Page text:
GREENWOOD — U.S. Sen. Angus King announced Monday that he will introduce legislation that would give a boost to the state’s emerging biomass industry by lowering the hurdle for consumers to purchase wood pellet boilers. 

The bill, titled the Biomass Thermal Utilization Act, would issue residential and commercial customers a tax credit of up to 30 percent of the upfront costs to install a heating system fueled by wood products. 

King said that while profits from fossil fuels leave the state, biomass heating systems promote local economies. 

“I like it when Maine leads. That’s what this is all about,” the Independent senator from Maine said.

The BTU Act, aimed at lowering energy costs and reducing pollution from fossil fuels, will be proposed within a larger tax code reform bill in the U.S. Congress in coming weeks. 

A member of the Senate Committee on Energy and Natural Resources, King announced the proposed legislation at a tour of the Mt. Abram ski resort, pitching the move as a larger effort to retool the state’s forestry sector by encouraging biomass industry growth. 

“What it will do is provide a tax credit to defer the installation costs to get these units out into the marketplace, to get the production up … so the price comes down,” King said.

Dylan Voorhees, the clean energy and global warming project director for the Natural Resources Council of Maine, said there is a sound business case to be made for renewable resources as costs are less volatile than oil. 

“There are few businesses around the state that are doing as much and in as diverse ways to reduce their environmental impact,” Voorhees said. 

The backdrop of blustery, cold conditions Monday morning underscored a hole in the tax incentives blanket geared toward  promoting renewable energy supplies. While investment tax credits for capital costs incurred during installations of popular renewable sources such as solar power, there are none for biomass.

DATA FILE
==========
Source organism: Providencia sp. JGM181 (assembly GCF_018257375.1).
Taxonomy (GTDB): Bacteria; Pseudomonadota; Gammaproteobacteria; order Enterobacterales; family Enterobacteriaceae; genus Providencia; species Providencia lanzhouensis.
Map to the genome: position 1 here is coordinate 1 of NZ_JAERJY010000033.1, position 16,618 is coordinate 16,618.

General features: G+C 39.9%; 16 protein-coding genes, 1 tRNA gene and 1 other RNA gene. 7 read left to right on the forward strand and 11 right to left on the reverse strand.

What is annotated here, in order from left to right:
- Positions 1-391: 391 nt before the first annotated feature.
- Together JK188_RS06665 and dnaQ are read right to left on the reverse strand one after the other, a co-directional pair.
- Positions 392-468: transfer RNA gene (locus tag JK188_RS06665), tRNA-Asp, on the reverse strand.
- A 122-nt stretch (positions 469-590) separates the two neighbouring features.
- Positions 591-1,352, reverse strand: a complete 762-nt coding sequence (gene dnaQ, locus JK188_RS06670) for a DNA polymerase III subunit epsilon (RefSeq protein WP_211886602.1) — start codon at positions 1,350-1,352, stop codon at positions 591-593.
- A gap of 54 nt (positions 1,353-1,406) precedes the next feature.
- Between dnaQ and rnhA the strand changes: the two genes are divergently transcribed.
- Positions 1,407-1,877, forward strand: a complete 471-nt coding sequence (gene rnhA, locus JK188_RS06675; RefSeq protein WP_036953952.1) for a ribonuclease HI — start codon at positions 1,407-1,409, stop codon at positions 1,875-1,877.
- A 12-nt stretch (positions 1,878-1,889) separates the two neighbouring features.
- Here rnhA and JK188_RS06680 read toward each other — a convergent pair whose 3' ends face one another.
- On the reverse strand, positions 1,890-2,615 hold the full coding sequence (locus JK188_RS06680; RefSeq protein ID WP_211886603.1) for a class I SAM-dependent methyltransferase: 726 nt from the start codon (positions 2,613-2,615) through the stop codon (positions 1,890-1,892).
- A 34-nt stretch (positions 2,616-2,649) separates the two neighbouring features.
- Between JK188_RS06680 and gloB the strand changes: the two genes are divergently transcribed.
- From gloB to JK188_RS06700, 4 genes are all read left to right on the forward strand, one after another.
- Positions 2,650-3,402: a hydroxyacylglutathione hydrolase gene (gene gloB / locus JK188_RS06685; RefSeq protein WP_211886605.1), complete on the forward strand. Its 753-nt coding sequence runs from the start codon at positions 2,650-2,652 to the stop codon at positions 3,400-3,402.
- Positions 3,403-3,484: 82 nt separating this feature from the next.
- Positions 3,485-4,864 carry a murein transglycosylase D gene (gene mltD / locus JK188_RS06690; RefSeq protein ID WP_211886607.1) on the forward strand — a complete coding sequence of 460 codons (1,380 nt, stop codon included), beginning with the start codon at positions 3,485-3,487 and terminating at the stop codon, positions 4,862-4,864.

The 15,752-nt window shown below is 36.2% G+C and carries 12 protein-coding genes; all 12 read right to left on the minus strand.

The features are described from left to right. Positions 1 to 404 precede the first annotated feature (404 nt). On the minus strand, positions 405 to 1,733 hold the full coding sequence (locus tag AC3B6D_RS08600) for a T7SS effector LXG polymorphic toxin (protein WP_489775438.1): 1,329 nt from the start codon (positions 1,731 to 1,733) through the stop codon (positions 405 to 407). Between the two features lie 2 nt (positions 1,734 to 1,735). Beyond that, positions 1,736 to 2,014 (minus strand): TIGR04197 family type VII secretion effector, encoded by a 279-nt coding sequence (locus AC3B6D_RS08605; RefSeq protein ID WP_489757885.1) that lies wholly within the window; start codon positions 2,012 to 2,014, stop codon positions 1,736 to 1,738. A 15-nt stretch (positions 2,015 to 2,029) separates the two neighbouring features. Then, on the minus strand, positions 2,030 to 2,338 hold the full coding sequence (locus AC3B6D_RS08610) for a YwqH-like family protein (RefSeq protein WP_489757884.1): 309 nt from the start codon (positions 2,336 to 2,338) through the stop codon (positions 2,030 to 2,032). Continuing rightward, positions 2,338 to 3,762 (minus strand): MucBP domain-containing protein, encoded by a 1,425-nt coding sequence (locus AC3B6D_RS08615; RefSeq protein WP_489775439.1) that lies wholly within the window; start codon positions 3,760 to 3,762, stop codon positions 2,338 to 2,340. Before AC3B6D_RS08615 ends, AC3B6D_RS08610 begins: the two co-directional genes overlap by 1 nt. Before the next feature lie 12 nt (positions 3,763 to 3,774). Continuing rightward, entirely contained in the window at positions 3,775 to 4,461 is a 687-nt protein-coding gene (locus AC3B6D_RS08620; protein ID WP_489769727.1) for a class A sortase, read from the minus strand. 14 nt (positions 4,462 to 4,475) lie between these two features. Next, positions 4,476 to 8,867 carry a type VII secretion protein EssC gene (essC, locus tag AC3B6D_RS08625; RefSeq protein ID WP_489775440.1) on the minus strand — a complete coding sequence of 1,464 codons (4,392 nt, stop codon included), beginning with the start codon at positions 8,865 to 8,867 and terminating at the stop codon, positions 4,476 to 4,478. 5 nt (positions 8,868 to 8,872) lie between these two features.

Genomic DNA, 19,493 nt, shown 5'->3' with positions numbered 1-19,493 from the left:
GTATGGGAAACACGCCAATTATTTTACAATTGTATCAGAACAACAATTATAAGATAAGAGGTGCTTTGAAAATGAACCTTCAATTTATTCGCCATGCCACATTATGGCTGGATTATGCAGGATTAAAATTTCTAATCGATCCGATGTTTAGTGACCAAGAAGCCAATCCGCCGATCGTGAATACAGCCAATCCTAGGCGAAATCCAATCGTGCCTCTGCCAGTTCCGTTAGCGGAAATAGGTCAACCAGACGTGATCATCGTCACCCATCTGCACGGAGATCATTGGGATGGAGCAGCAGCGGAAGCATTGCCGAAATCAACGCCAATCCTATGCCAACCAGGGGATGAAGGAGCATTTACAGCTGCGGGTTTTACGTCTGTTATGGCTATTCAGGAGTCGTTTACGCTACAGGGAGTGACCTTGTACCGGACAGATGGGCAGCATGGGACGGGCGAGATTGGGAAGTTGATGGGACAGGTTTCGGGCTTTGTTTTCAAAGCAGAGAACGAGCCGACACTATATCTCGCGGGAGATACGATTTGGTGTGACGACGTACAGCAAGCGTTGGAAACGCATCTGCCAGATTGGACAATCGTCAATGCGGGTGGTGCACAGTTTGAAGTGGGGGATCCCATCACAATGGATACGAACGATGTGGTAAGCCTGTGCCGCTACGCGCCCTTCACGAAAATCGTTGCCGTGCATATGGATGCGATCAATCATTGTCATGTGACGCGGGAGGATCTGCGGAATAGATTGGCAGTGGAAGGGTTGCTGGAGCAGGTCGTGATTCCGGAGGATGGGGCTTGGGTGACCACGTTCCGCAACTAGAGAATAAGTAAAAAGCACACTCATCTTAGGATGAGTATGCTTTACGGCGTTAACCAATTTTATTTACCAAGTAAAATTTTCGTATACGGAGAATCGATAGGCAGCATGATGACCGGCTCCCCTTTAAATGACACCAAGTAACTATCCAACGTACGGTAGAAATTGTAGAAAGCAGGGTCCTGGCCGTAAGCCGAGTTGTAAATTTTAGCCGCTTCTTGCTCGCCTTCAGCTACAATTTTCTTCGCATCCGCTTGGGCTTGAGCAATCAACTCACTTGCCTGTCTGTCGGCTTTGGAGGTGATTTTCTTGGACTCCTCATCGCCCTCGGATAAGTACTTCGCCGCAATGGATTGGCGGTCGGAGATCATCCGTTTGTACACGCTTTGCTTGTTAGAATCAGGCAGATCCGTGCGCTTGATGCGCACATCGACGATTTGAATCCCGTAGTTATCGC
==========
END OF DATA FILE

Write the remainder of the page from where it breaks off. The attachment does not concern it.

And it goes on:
The ski resort, which recently installed an 803-solar panel array, received $235,000 from the U.S. Department of Agriculture, as well as tax breaks to reimburse its installation costs. 

Yet, when Mt. Abram swapped out its oil burner for a $67,200 wood pellet boiler to heat its lodge, there was nothing for which to apply. The only apparent rebate offered for similar installations comes through Efficiency Maine, which offers $5,000 for high-efficiency pellet boilers, according to its website. 

As with its other initiatives, Mt. Abram General Manager David Scanlan said the bill would fill a tax credit niche. 

“The programs have made it possible for us to innovate and stay ahead on breakthrough technology,” Scanlan said. 

While there are no hard numbers on the size of the biomass economy in Maine, biomass outfits in Maine are on the rise, Voorhees said. According to the Maine Forest Products Council, 16 percent of all trees harvested go to the biomass electricity and heating industries. 

While it can take several years for buyers to see a return on their investment, renewable energy systems can last decades. Tax incentives help buyers take a leap over the cost hurdle, he said. 

Over a decade, those tax credits could tally between $19 million and $115 million, according to estimates from the Joint Committee on Taxation provided by King spokesperson Scott Ogden. 

For the ski resort, there’s also a conscious effort to confront climate change. Scanlan said a “natural synergy” exists between green energy sources and its business. 

In 2010, the resort swapped 90 snow-making guns to models using less compressed air in 2010. A year later, it installed two semiautomatic wood pellet-fired boilers, manufactured in Bethel, which heat the base lodge. The use of pellets, which come from a company in Strong, have seen heating costs plummet to about $8,000 a year.  

The electricity generated from the solar panels has offset approximately 70 percent of the resort’s annual electricity consumption. The resort has an electric car charging port, and is testing an innovative snow gun that does not use compressed air.

“This is a crucial part of how we, as a small mountain, stay competitive with larger mountains in the area,” he said. 

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